Munich, March 17 (ANI): The European Southern Observatory's (ESO's) Very Large Telescope has taken the best image ever of a strange and chaotic duo of interwoven galaxies.
Known as Arp 261, the pair of galaxies has been imaged in more detail than ever before using the FORS2 instrument on ESO's Very Large Telescope.
The image proves to contain several surprises.
Arp 261 lies about 70 million light-years distant in the constellation of Libra, the Scales.
Its chaotic and very unusual structure is created by the interaction of two galaxies that are engaged in a slow motion, but highly disruptive close encounter.
Although individual stars are very unlikely to collide in such an event, the huge clouds of gas and dust certainly do crash into each other at high speed, leading to the formation of bright new clusters of very hot stars that are clearly seen in the picture.
The paths of the existing stars in the galaxies are also dramatically disrupted, creating the faint swirls extending to the upper left and lower right of the image.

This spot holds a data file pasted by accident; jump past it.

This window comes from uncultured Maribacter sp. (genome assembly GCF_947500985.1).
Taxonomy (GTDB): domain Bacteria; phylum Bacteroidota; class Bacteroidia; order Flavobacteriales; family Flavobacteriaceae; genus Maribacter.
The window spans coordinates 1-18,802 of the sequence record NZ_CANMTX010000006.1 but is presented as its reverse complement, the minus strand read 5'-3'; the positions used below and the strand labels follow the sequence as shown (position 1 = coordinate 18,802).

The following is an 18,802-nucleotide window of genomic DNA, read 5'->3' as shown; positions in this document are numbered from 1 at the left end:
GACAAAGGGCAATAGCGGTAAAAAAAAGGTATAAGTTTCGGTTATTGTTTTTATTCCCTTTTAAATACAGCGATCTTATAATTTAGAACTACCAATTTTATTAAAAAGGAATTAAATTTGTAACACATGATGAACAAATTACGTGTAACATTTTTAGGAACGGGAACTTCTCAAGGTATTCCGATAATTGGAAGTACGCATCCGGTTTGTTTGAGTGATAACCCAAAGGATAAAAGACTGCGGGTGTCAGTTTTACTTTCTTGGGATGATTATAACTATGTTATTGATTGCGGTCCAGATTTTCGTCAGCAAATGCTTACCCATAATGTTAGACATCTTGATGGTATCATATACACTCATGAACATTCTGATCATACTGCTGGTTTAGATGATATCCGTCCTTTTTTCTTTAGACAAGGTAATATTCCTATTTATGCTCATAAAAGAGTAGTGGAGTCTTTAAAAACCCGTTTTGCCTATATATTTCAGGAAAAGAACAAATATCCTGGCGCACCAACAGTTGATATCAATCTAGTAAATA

Both interacting galaxies were probably dwarfs not unlike the Magellanic Clouds orbiting our own galaxy.
The images used to create this picture were not actually taken to study the interacting galaxies at all, but to investigate the properties of the inconspicuous object just to the right of the brightest part of Arp 261 and close to the centre of the image.
This is an unusual exploding star, called SN 1995N, that is thought to be the result of the final collapse of a massive star at the end of its life, a so-called core collapse supernova. (ANI)